|by Carol Fey
It’s still a good idea to know how to tune an anticipator.Anticipation
is such an interesting word. It has an implication of excitement,
possibility, maybe even thrills.
The classic mercury-bulb thermostat comes with an anticipator.
Hardly anyone in the business really knows what to do with it,
but at least you could count on anticipation if you ever wanted
to figure out what an anticipator did.
An anticipator simply is a not-so-straightforward means to get
non-electronic — such as mercury-bulb, bi-metal, electromechanical
or analog — thermostats to control the cycle rate.
Every thermostat has a cycle rate. The purpose of cycle rate
is to keep a room’s temperature even — never noticeably hot
or cold, even though sometimes the equipment is on and sometimes
Electronic thermostats have a cycle rate adjustment option built
into them. That’s much better, but less fun for the few who
know what to do with an anticipator.
For example, this recently appeared on “The Wall” at the HeatingHelp.com
Web site: “I’m going to sorely miss analog ’stats like the T87.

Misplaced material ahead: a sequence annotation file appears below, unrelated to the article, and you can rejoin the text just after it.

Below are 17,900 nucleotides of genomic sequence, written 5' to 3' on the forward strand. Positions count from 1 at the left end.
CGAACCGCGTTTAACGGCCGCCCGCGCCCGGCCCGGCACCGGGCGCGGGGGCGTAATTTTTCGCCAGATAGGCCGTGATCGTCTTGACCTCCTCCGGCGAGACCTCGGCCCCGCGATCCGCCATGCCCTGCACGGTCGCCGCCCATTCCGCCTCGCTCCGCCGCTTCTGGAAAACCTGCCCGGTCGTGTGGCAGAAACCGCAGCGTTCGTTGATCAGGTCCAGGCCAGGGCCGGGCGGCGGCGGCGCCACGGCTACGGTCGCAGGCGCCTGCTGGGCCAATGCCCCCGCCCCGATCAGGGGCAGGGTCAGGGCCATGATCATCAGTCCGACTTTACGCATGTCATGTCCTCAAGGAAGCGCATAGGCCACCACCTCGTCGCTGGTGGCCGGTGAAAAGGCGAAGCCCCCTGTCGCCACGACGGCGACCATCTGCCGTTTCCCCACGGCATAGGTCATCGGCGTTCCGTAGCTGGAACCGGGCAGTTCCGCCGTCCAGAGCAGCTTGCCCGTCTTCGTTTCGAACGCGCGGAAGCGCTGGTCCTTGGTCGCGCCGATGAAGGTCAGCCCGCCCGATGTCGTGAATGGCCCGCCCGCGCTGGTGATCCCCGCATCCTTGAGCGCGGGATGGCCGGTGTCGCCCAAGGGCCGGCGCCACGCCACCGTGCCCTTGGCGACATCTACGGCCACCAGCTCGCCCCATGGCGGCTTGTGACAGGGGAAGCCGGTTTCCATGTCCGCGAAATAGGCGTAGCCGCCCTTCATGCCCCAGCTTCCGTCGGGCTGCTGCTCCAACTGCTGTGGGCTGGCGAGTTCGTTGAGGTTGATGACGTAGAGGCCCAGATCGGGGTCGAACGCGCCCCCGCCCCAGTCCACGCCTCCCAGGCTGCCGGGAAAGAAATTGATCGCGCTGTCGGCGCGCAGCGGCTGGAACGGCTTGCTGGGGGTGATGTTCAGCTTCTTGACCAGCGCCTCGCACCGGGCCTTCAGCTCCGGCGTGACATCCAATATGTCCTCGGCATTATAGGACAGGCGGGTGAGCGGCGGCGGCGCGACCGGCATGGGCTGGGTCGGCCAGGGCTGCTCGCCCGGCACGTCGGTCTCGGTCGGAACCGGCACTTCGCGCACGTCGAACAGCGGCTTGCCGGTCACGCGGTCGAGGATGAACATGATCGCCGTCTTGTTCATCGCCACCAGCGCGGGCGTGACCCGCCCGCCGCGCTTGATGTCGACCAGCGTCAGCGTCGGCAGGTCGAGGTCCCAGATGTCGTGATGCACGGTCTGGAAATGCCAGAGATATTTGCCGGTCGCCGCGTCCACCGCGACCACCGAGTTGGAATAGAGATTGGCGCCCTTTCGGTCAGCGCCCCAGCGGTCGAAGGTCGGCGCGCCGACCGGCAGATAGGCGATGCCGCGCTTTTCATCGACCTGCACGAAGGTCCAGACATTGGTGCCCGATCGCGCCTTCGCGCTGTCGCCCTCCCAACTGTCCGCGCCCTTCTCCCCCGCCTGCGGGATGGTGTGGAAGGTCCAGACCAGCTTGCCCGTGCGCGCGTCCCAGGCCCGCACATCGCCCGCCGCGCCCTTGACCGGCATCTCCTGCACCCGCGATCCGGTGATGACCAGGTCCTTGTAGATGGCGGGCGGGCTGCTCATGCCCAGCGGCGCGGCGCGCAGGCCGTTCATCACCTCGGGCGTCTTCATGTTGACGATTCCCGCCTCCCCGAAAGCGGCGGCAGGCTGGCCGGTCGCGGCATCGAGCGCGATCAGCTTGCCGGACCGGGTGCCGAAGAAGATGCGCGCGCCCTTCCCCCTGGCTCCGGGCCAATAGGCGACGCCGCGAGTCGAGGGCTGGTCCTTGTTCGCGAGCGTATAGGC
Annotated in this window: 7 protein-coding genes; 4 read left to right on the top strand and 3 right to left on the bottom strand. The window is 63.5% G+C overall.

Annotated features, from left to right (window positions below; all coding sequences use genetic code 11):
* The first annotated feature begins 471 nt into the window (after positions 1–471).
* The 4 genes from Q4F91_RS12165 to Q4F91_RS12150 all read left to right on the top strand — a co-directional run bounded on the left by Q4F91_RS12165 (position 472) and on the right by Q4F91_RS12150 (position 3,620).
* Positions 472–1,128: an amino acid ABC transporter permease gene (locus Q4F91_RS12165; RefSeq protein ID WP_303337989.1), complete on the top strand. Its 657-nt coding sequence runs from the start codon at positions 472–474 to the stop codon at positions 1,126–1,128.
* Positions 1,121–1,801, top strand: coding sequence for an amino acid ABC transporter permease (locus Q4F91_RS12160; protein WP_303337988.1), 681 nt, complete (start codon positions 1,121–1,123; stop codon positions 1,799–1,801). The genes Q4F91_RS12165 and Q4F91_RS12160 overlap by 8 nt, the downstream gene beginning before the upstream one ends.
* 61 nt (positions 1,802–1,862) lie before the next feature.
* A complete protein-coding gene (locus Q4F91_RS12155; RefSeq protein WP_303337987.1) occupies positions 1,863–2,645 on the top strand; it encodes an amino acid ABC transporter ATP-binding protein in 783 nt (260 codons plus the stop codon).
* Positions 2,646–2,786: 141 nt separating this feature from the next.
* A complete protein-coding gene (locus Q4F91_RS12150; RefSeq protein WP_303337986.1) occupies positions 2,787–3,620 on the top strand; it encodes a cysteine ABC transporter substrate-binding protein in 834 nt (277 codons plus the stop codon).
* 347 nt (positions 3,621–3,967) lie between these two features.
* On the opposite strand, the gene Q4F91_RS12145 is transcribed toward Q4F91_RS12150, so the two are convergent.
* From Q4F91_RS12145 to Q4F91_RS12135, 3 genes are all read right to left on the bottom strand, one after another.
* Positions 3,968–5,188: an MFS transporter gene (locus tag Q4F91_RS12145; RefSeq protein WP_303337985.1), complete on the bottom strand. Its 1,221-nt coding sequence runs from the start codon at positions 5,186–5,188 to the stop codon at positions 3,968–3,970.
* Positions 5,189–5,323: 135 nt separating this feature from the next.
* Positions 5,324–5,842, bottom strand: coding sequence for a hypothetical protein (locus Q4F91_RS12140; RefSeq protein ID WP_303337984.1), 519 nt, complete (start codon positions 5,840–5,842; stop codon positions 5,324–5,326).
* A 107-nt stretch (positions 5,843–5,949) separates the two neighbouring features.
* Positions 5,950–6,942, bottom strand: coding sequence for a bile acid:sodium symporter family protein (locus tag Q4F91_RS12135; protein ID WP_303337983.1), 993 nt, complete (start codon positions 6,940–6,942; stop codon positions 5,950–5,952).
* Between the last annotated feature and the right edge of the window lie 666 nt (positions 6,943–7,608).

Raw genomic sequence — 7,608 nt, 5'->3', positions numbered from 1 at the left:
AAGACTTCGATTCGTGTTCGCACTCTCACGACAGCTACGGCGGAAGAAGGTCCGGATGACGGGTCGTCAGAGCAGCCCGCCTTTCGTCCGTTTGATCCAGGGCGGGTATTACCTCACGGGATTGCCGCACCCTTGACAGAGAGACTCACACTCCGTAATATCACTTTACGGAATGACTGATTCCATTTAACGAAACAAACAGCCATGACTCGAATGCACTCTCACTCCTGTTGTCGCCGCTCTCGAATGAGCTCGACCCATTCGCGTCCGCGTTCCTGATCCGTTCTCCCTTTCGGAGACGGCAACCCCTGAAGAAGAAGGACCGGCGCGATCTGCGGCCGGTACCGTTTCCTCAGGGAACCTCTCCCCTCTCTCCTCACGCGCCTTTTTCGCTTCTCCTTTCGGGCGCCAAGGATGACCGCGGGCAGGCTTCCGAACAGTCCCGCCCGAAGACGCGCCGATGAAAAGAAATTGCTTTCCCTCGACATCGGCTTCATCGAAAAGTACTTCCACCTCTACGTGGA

I could tune the anticipator to match the characteristics of
individual heating systems. Once the heating system is cleaned
and balanced, tuning the anticipator to the individual system
creates minimum cycle times for good heat distribution.”
Classic Round: The T87 thermostat the contractor mentions is
the classic round thermostat. It, like many rectangular non-electronic
thermostats, uses a mercury bulb to respond to temperature change.
It’s an old technology, but the temperature control is quite
satisfactory. However, the industry isn’t losing a function
by losing anticipators. Let me assure you that in terms of function
and appearance, “analog ’stats like the T87” have not changed.
On the outside they look the same. On the inside they still
control the same.
The difference is that what was mechanical is now electronic.
But since plenty of mercury-bulb thermostats still remain in
place, let’s make sure we know, like our contractor friend on
The Wall, how to tune the anticipator.
Most thermostats come out of the box set for six cycles per
hour. That’s ideal for the majority of heating systems because
it keeps the temperature within the industry comfort standard